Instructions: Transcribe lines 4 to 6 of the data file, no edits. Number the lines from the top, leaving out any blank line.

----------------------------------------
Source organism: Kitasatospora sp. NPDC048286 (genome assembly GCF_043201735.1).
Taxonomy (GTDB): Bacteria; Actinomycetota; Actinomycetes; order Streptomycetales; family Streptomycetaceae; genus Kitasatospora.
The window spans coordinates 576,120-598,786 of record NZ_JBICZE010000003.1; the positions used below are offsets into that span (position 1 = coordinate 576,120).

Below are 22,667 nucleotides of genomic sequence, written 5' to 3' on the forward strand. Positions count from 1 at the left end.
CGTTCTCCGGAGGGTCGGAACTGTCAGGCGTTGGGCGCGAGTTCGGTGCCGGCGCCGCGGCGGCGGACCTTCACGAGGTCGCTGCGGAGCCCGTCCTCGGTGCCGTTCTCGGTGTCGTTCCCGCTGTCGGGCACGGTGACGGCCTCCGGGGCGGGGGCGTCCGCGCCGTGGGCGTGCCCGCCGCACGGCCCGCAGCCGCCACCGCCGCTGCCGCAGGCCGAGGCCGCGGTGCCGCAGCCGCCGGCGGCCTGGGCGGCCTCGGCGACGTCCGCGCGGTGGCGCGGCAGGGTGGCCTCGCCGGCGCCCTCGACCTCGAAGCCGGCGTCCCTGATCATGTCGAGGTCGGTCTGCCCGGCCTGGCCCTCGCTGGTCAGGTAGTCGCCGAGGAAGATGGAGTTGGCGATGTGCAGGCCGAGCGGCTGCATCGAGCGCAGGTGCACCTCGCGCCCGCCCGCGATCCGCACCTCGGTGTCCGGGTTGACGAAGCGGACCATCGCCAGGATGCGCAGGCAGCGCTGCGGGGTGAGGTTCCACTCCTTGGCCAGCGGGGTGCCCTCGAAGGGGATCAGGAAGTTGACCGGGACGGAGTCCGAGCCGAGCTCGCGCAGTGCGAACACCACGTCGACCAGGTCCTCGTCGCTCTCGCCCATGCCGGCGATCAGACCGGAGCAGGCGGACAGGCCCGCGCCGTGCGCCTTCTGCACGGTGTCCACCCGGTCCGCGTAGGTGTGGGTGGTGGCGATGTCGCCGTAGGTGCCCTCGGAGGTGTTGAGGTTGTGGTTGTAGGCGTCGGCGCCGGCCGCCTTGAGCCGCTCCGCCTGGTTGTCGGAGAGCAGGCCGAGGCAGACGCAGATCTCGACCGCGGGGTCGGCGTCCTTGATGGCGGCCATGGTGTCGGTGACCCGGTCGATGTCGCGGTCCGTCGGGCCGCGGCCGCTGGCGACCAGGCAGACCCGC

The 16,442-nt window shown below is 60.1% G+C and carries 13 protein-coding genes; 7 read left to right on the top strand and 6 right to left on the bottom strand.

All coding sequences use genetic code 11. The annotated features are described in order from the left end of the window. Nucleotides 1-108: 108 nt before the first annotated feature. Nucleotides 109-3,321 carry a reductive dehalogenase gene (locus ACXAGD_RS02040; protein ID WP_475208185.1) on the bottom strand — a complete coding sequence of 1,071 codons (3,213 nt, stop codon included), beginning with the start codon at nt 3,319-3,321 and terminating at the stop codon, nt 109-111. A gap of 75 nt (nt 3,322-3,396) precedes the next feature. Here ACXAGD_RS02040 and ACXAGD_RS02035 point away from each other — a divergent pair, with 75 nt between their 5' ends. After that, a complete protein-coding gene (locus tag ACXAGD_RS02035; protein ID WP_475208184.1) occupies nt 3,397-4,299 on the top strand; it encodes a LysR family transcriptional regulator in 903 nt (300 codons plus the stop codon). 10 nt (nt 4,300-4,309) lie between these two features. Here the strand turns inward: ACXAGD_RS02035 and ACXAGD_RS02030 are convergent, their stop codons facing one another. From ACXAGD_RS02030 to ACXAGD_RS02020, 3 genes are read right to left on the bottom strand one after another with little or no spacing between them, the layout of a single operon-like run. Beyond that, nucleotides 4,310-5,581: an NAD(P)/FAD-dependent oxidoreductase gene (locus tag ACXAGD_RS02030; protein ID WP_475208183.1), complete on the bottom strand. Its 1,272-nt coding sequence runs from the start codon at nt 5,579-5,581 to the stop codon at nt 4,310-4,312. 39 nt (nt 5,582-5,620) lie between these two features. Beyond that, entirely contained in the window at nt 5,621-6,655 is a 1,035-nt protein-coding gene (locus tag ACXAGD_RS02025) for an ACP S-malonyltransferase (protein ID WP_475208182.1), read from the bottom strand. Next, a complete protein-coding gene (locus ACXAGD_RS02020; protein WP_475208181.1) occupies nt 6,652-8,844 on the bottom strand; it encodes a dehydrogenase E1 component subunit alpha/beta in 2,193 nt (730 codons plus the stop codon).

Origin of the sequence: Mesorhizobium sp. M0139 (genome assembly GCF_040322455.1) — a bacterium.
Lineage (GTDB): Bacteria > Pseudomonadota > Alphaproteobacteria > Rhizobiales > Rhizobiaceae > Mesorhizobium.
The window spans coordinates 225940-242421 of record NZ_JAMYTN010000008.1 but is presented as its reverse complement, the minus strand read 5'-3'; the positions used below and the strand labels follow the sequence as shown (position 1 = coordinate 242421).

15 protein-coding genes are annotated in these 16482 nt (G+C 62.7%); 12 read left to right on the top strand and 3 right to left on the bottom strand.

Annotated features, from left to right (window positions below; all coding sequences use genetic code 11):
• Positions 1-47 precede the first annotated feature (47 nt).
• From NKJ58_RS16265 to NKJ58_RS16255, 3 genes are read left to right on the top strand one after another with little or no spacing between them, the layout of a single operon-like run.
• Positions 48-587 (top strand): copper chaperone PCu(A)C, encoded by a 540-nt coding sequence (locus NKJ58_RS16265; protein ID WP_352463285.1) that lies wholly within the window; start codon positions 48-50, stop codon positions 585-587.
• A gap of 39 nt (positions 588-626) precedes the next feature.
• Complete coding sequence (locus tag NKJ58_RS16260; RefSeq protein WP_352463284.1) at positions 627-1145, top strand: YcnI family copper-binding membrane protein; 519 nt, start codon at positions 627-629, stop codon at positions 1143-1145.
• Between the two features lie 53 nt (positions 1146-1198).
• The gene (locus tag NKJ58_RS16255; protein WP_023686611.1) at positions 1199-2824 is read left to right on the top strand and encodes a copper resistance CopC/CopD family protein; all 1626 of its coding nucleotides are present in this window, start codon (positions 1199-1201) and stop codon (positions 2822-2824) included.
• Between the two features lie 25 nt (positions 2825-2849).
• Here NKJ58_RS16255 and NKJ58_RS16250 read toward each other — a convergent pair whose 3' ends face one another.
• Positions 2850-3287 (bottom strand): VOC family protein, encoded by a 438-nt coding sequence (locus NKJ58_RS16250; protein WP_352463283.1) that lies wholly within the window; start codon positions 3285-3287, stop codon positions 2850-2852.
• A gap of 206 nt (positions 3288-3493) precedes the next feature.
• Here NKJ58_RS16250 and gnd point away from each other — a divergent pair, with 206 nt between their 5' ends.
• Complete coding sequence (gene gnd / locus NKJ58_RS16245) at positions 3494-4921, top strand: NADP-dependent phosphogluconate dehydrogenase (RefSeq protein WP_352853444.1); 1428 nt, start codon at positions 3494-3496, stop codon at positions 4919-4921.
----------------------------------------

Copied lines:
Below are 22,667 nucleotides of genomic sequence, written 5' to 3' on the forward strand. Positions count from 1 at the left end.
CGTTCTCCGGAGGGTCGGAACTGTCAGGCGTTGGGCGCGAGTTCGGTGCCGGCGCCGCGGCGGCGGACCTTCACGAGGTCGCTGCGGAGCCCGTCCTCGGTGCCGTTCTCGGTGTCGTTCCCGCTGTCGGGCACGGTGACGGCCTCCGGGGCGGGGGCGTCCGCGCCGTGGGCGTGCCCGCCGCACGGCCCGCAGCCGCCACCGCCGCTGCCGCAGGCCGAGGCCGCGGTGCCGCAGCCGCCGGCGGCCTGGGCGGCCTCGGCGACGTCCGCGCGGTGGCGCGGCAGGGTGGCCTCGCCGGCGCCCTCGACCTCGAAGCCGGCGTCCCTGATCATGTCGAGGTCGGTCTGCCCGGCCTGGCCCTCGCTGGTCAGGTAGTCGCCGAGGAAGATGGAGTTGGCGATGTGCAGGCCGAGCGGCTGCATCGAGCGCAGGTGCACCTCGCGCCCGCCCGCGATCCGCACCTCGGTGTCCGGGTTGACGAAGCGGACCATCGCCAGGATGCGCAGGCAGCGCTGCGGGGTGAGGTTCCACTCCTTGGCCAGCGGGGTGCCCTCGAAGGGGATCAGGAAGTTGACCGGGACGGAGTCCGAGCCGAGCTCGCGCAGTGCGAACACCACGTCGACCAGGTCCTCGTCGCTCTCGCCCATGCCGGCGATCAGACCGGAGCAGGCGGACAGGCCCGCGCCGTGCGCCTTCTGCACGGTGTCCACCCGGTCCGCGTAGGTGTGGGTGGTGGCGATGTCGCCGTAGGTGCCCTCGGAGGTGTTGAGGTTGTGGTTGTAGGCGTCGGCGCCGGCCGCCTTGAGCCGCTCCGCCTGGTTGTCGGAGAGCAGGCCGAGGCAGACGCAGATCTCGACCGCGGGGTCGGCGTCCTTGATGGCGGCCATGGTGTCGGTGACCCGGTCGATGTCGCGGTCCGTCGGGCCGCGGCCGCTGGCGACCAGGCAGACCCGC

The 16,442-nt window shown below is 60.1% G+C and carries 13 protein-coding genes; 7 read left to right on the top strand and 6 right to left on the bottom strand.